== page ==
With the exception of finance, HR is the department most familiar with employee salaries. It should come as no surprise that HR professionals know how to negotiate for competitive compensation.
In fact, the Bureau of Labor Statistics (BLS) estimates that HR specialists bring home a median amount of $59,180 and HR Managers an impressive $106,910—well above the cross-industry median of $44,668.
According to Namely’s database of over 1,000 companies, the average HR salary across all levels of experience is $98,048. That’s quite promising, but we wanted to dig deeper. We set out to understand how company size affects compensation, which job titles receive the most competitive salaries, and how HR professionals are valued at each stage of their career.
Here’s what the data had to say.
Impact of Company Size
It’s fair to assume that more established companies typically offer more competitive salaries than their smaller counterparts. The BLS shows that the average hourly worker at a company with 500+ employees earns nearly twice the total compensation of an employee at a company with under 50 employees. It seems pretty cut and dry, but when it comes to HR, our data revealed a different trend at play:
While small companies do pay less than large companies, 101-300 employees appears to be the sweet spot for the most competitive HR salaries. Surprisingly, in companies with 101-300 employees, HR actually makes 3% more than those at companies with over 300 employees. This may be because companies with 101-300 employees often have small but nimble HR teams, with one or two critical members. As department headcount increases, the average HR team salary could also decrease as a result.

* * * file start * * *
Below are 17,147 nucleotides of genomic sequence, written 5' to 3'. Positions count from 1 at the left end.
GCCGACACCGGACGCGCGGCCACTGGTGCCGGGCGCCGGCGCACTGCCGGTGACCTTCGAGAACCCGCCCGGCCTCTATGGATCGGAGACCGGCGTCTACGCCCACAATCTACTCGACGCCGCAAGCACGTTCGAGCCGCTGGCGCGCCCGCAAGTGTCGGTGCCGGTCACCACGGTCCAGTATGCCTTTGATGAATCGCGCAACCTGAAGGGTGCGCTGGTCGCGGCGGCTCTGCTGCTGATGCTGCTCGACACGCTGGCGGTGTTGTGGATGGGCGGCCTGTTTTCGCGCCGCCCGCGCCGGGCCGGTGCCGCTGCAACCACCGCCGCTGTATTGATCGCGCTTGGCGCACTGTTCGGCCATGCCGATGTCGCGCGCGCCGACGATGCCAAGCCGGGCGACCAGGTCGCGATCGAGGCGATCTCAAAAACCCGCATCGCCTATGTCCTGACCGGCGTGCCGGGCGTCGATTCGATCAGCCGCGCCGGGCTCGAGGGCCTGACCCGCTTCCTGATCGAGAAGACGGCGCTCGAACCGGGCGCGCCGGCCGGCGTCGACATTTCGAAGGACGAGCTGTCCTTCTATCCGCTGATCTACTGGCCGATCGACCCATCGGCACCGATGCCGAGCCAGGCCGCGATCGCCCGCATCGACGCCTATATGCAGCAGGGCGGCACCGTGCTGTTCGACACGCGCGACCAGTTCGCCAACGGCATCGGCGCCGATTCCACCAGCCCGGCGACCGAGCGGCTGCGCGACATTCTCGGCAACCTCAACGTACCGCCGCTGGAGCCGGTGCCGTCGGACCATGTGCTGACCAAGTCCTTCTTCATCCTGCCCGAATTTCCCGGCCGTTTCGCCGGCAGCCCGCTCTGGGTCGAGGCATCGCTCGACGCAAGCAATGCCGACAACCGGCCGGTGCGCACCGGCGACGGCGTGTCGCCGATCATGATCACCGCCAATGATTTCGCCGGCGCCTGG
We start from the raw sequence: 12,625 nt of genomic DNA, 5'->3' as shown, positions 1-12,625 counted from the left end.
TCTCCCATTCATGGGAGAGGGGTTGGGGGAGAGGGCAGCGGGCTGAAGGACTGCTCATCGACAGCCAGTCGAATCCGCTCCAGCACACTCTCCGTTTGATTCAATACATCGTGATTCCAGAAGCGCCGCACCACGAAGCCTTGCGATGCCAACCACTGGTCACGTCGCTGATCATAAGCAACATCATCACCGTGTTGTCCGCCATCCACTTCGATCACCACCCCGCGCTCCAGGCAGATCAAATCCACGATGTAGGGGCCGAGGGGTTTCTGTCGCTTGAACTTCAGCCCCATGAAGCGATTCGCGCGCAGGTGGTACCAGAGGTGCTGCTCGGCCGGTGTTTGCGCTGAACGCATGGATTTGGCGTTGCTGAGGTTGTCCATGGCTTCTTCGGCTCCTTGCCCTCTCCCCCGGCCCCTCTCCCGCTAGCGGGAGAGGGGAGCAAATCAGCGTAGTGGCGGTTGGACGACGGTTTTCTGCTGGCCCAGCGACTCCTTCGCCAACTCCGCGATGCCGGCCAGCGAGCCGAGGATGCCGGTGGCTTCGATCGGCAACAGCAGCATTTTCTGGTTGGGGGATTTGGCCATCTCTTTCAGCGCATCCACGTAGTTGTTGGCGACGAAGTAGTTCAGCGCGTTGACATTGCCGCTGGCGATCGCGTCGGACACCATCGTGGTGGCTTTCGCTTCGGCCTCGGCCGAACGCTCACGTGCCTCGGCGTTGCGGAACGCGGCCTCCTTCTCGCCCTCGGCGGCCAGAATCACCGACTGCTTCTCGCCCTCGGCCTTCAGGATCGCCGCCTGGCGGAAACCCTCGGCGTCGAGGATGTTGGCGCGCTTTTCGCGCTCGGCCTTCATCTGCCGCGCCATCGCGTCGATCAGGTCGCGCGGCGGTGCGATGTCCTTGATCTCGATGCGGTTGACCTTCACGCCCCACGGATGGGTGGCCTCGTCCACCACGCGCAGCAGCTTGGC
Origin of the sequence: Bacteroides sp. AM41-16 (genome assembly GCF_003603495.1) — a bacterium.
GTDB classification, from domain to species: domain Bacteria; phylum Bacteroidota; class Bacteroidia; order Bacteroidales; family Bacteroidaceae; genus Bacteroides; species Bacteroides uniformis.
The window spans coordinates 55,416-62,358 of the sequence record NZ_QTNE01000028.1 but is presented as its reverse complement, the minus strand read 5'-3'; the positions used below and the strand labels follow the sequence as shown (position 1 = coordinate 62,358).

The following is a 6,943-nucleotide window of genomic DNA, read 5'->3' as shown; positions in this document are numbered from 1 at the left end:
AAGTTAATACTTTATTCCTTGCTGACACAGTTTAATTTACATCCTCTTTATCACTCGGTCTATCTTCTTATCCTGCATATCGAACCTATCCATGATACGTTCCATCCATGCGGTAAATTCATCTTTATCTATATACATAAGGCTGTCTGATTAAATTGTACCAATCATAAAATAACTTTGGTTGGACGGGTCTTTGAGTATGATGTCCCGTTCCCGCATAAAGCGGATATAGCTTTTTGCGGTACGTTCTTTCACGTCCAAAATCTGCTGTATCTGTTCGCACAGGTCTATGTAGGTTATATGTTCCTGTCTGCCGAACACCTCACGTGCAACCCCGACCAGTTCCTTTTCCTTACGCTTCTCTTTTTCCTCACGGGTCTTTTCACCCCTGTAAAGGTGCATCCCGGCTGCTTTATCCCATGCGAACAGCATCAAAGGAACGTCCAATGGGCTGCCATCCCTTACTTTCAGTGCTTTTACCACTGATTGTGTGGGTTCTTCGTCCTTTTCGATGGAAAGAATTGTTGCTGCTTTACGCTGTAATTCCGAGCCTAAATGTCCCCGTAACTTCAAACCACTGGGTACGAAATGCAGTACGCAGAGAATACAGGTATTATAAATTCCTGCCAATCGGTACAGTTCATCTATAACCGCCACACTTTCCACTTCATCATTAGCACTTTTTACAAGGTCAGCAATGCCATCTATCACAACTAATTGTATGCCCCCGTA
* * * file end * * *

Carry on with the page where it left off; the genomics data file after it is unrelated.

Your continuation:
Impact of Job Title and Level
Job titles are indicative of career advancement and company status. To gauge trends in compensation, we started by looking at the salary data for the most common job titles in HR.
Unsurprisingly, upward mobility in title or level is rewarded with appropriate compensation. This data confirms that the HR career trajectory is promising for anyone looking for long-term advancement. To glean broader insights, we expanded our search to include all HR titles as they correspond to three tiers: entry-level, mid-level, and senior-level.
With a 58% salary jump between entry- and mid-level, and a significant 121% jump between mid- and senior-level, there’s clearly dramatic growth potential for HR professionals. However, both company size and job tier can impact HR salaries simultaneously, so we looked to see if the 101-300 employee range is still the salary “sweet spot” across job levels.
For entry-level and senior-level roles, companies at the 100-employee mark see moderate salary growth relative to employee headcount. What jumps out, however, is how much mid-level HR employees are valued at companies with 101-300 employees. This group makes 23% more than in companies with under 100 employees—and most surprisingly, 27% more than peers at companies with 300+ employees.
With an average ratio of three HR employees for every 100 employees, a company in the sweet spot may have only one or two people leading their core HR function. With such a small team, it’s possible that job titles deemed “mid-level” actually represent the most senior HR roles within the company. When companies grow to 300+ employees, HR teams scale accordingly, which puts mid-level HR professionals at mid-sized companies in the best position to receive the most competitive compensation.
This article was originally published on Namely. It has been republished here with permission.